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Sunday, September 25, 2016

Elysian Heights parents want to know who is going to clean up the “protein events”

School kids can be a messy lot, leaving a trail of scuff marks, paper, milk cartons and other debris across classrooms, bathrooms and playgrounds. That is why a group of parents and supporters of Elysian Heights Elementary have voiced concern about a school district wide program they fear will lead to a dirty and unsafe campus. On Thursday afternoon, Elysian Heights and Echo Park parents were collecting signatures on a petition against an L.A. Unified program called Team Cleaning, which is shifting some daytime custodial and maintenance staff  into a roving band of cleaners that will work after the school day is over.  The idea is to increase efficiency in the wake of budget cuts that has left the district with fewer cleaning crews at the same time it has added more than 10 million square feet of new schools. But some parents and school staff worry that  Team Cleaning will do little to improve efficiency and only lead to delays in making repairs, cleaning up spills and dealing with “protein events,” which, according to one Elysian Heights parent, is L.A. Unified speak for a kid throwing up.

Elysian Heights parents say the Team Cleaning concept at their school will mean the replacement of the campus’ full time plant manager with a two-hour a day restroom attendant.  A letter distributed by resident Shirley Moyers on behalf of the Friends of Elysian Heights Elementary and Parent Center Volunteers said:

“If implemented, “team cleaning” would have a serious, negative effect on our campus.  Our Plant Manager is responsible for the cleanliness of our school, keeping our green spaces healthy, opening and closing the school, setting up for all of the school programs and festivals, communicating with the district to get things fixed when they are broken – water fountains, air conditioning, bungalow removal to name a few over the past months.  As you might imagine it takes repeated calling and persistence to make sure repairs and updates are performed by the district in a safe and timely manner.”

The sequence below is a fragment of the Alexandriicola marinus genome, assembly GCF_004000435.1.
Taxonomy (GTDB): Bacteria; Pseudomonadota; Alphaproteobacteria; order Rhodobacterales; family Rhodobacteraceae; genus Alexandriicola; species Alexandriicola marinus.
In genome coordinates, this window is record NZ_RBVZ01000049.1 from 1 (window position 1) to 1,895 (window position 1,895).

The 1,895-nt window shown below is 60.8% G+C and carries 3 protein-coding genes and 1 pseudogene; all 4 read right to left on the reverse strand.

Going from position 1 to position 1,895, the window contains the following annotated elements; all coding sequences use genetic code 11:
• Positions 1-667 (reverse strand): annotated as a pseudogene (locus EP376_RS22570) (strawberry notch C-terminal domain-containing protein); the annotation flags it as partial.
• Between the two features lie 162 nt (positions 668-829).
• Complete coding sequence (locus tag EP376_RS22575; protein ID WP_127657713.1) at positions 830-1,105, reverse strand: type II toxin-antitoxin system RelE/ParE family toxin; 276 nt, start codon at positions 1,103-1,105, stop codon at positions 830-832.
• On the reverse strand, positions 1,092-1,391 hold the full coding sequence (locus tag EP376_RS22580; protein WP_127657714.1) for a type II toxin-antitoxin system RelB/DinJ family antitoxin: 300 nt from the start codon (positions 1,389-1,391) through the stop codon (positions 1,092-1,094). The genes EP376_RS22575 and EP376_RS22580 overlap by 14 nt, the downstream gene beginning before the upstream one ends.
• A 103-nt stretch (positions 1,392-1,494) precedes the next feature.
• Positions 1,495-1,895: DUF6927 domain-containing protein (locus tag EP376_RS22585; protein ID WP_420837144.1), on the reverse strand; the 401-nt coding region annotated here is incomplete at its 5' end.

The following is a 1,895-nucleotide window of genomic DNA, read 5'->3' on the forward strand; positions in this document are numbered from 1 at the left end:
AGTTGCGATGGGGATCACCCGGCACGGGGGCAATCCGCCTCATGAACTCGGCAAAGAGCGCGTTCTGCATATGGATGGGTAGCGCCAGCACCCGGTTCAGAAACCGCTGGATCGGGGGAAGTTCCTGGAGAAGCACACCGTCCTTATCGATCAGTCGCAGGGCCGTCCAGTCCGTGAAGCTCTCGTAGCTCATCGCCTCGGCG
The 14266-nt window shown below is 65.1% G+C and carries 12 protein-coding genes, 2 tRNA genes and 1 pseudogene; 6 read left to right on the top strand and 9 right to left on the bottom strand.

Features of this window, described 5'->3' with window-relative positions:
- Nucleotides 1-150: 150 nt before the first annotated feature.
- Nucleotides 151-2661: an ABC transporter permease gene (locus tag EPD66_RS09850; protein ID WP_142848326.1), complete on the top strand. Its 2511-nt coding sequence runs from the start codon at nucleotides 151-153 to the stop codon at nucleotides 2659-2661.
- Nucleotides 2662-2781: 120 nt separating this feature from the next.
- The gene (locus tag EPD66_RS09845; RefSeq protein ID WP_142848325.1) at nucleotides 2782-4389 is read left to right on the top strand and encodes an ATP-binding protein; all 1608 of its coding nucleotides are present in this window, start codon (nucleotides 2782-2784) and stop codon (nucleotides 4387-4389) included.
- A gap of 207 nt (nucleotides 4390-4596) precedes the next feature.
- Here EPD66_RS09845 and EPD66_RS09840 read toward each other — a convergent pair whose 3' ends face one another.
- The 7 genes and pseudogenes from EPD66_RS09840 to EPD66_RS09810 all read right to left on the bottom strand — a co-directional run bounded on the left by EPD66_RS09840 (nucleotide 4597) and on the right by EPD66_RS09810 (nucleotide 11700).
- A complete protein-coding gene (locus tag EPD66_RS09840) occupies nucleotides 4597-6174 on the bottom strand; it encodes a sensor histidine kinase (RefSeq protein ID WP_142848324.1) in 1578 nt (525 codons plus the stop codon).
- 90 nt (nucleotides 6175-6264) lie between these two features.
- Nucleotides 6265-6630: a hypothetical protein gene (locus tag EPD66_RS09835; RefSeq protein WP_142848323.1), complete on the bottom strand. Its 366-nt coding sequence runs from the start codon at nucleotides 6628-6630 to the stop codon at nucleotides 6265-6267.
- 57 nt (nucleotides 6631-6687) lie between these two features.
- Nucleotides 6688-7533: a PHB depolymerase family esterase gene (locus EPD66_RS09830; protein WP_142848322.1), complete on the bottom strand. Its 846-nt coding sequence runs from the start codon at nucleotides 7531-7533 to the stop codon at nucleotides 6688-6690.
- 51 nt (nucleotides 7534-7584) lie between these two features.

The Eastsider contacted the office of Dale Vigil, Superintendent of L.A. Unified Local District 4, which included Elysian Heights, for comment.

Photo by Dan/Flickr/Creative Commons



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6 comments

  1. As a parent of a child who will go here in a few years, this seriously bums me out. I attended state school in NY during a budget crisis and although it seems minor, it was very defeating to everyone there to go to school amid unmaintained buildings and grounds. Lights didn’t get replaced. Bathrooms went uncleaned for extended periods. Grounds weren’t kept up. Locks on doors went unfixed. I really do believe that this kind of environment stuff affects learning.
    I’ve always thought this school is such a quaint spot – clean, kept up. It’s a real shame that this could change things. I get saving a buck, I really do, but at some point it has to stop…

  2. @boombala
    Join our fight. We will have petitions all over the neighborhood starting next week. There are many schools involved in this fight. The program has been started in other schools and it is a total failure.

  3. Bleh! Much of the time, the policies of the LAUSD are protein events in themselves.

  4. From what I gather, it’s coming from the Facilities Dept. at LAUSD, not the educational side….our Local Superintendent’s office and the Director’s there (made up of of former principals) very much seem to understand in this case. But yes, that often is true…

  5. This is an outrage and I am very disappointed with our School budgeting system! The money that we get should be used to save our Plant Managers position to keep our school healthy and clean. I have two children who attend Elysian Heights Elementary and I am considering taking my children out of that school due to this decision! I know a lot of parents who feel the same way and if they want to keep the schools budget with the attendees of the students, they might want to reconsider their decision!

  6. My sentiments exactly. I cried when I found out that our wonderful plant manager, Eric at Clifford St. Elementary, mentioned to me that he, along with other PM’s at other schools in the area, were going to get pink slipped as of Dec 1 – and he is the only plant manager we have at Clifford! He is a great guy, nice and trustworthy and has committed countless unpaid hours to the betterment of Clifford. Eric even volunteered to paint the Blue Ribbon mural on the side of the school facing Glendale. Just look on the Eastsider archives regarding Clifford’s Blue Ribbon and you’ll see him! They say it’s “Team Cleaning,” I ask them, what team are they on?

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